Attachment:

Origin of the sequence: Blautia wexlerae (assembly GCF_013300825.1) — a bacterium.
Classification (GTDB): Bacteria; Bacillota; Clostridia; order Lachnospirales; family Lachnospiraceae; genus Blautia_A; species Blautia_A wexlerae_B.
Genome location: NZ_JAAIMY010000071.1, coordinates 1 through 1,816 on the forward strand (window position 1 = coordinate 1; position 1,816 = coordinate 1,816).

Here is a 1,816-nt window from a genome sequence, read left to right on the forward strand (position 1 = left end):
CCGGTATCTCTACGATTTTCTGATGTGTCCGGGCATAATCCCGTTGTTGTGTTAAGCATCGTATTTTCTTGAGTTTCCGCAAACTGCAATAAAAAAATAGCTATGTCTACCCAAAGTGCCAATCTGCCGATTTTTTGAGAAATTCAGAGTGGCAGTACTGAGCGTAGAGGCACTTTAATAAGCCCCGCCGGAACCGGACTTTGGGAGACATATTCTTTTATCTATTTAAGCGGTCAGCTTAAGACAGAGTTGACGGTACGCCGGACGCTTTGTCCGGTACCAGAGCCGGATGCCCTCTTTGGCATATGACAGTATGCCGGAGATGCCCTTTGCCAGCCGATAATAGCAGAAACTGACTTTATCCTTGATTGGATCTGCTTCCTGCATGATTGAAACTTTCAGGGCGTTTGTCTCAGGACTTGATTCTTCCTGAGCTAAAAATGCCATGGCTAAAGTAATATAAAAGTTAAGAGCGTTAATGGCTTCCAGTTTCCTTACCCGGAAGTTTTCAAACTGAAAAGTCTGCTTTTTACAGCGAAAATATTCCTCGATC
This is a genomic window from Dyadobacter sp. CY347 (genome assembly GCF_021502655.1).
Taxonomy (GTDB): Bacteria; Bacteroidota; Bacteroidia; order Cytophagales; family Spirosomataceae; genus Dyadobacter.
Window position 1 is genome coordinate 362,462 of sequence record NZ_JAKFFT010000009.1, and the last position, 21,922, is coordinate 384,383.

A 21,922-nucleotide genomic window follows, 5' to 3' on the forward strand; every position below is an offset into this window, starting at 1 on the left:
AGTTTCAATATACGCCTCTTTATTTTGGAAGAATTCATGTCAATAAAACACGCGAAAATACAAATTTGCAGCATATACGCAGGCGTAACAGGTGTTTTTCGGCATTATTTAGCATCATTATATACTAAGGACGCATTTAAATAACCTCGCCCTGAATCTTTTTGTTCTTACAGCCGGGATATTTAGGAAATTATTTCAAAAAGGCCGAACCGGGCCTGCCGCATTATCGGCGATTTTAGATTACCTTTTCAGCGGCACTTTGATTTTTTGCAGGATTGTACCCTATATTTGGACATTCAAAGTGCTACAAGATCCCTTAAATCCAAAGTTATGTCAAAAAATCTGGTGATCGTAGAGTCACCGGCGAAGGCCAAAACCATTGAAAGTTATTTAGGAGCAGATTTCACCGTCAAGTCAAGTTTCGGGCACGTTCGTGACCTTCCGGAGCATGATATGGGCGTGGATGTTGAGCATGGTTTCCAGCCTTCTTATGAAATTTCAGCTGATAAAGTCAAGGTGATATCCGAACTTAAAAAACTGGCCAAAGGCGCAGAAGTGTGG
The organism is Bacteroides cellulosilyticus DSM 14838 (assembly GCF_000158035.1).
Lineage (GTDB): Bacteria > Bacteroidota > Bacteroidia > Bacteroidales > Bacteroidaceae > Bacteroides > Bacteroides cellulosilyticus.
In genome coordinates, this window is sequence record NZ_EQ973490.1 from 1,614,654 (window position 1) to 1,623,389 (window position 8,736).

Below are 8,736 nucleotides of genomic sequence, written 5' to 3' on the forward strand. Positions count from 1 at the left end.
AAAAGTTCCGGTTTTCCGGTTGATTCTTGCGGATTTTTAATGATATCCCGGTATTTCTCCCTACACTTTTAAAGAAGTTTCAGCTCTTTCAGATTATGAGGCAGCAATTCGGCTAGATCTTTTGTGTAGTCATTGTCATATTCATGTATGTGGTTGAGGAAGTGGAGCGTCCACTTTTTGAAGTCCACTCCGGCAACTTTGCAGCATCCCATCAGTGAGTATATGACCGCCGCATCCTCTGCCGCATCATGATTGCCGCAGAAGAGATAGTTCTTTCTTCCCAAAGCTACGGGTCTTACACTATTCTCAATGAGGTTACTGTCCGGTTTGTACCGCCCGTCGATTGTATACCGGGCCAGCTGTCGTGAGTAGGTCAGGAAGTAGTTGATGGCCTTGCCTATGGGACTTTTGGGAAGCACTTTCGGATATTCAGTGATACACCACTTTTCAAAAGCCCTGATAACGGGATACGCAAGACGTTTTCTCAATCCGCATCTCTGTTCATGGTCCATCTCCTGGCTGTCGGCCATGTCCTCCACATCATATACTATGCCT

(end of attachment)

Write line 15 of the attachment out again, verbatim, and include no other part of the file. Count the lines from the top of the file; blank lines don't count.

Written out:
AAAAGTTCCGGTTTTCCGGTTGATTCTTGCGGATTTTTAATGATATCCCGGTATTTCTCCCTACACTTTTAAAGAAGTTTCAGCTCTTTCAGATTATGAGGCAGCAATTCGGCTAGATCTTTTGTGTAGTCATTGTCATATTCATGTATGTGGTTGAGGAAGTGGAGCGTCCACTTTTTGAAGTCCACTCCGGCAACTTTGCAGCATCCCATCAGTGAGTATATGACCGCCGCATCCTCTGCCGCATCATGATTGCCGCAGAAGAGATAGTTCTTTCTTCCCAAAGCTACGGGTCTTACACTATTCTCAATGAGGTTACTGTCCGGTTTGTACCGCCCGTCGATTGTATACCGGGCCAGCTGTCGTGAGTAGGTCAGGAAGTAGTTGATGGCCTTGCCTATGGGACTTTTGGGAAGCACTTTCGGATATTCAGTGATACACCACTTTTCAAAAGCCCTGATAACGGGATACGCAAGACGTTTTCTCAATCCGCATCTCTGTTCATGGTCCATCTCCTGGCTGTCGGCCATGTCCTCCACATCATATACTATGCCT